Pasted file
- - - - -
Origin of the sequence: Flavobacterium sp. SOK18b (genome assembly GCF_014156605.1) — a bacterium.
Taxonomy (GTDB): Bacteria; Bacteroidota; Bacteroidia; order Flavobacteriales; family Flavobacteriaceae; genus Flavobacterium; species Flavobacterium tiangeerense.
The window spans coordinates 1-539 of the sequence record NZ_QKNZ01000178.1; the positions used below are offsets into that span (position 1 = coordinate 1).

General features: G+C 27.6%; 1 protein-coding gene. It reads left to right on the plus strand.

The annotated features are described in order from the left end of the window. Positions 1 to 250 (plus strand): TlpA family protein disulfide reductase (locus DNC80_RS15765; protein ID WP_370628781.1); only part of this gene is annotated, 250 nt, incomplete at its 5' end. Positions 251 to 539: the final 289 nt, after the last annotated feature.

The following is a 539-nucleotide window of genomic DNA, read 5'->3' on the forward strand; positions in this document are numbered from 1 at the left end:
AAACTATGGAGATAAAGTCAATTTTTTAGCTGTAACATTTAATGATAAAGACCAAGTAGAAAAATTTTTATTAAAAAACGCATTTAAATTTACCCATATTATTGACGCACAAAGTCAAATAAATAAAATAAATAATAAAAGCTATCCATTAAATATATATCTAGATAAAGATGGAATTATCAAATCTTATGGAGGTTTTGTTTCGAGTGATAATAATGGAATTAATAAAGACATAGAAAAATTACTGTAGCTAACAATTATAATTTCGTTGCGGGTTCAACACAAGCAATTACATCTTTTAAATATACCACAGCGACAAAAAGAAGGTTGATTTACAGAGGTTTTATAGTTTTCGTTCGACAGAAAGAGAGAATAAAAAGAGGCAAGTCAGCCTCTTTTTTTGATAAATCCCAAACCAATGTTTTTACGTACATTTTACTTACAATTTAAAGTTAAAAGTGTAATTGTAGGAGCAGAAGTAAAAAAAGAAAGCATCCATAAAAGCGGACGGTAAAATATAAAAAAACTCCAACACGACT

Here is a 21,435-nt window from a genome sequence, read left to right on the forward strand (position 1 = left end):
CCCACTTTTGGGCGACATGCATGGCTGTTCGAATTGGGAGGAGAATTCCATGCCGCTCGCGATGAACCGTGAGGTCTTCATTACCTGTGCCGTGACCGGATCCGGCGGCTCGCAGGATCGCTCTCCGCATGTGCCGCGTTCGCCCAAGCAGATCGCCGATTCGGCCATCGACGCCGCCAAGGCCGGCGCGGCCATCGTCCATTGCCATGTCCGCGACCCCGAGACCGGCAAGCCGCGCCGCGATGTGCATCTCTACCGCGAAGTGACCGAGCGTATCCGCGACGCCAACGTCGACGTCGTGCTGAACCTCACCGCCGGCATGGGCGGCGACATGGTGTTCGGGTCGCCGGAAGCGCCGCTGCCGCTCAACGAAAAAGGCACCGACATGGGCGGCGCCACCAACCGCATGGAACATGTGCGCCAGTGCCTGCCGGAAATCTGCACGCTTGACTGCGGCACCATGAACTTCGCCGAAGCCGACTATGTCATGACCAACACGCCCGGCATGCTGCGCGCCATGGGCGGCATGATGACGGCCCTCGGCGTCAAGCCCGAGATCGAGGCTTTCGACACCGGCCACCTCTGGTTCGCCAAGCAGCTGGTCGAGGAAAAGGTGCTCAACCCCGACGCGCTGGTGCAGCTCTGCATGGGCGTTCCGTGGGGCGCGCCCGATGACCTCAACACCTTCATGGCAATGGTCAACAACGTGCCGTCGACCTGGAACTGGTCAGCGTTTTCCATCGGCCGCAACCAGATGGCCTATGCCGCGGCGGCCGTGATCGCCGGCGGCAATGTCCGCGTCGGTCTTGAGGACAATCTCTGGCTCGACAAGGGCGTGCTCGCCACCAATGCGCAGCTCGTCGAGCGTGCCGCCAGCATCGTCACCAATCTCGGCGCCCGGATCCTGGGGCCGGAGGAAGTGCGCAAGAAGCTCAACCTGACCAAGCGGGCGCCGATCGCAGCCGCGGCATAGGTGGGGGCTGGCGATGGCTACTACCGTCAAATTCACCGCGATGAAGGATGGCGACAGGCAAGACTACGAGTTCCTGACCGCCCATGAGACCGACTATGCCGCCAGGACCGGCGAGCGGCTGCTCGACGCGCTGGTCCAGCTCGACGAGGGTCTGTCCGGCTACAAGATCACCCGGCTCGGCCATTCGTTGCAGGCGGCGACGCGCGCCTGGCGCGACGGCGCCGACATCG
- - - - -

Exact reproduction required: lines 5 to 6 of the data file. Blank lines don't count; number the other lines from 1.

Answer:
The annotated features are described in order from the left end of the window. Positions 1 to 250 (plus strand): TlpA family protein disulfide reductase (locus DNC80_RS15765; protein ID WP_370628781.1); only part of this gene is annotated, 250 nt, incomplete at its 5' end. Positions 251 to 539: the final 289 nt, after the last annotated feature.

The following is a 539-nucleotide window of genomic DNA, read 5'->3' on the forward strand; positions in this document are numbered from 1 at the left end: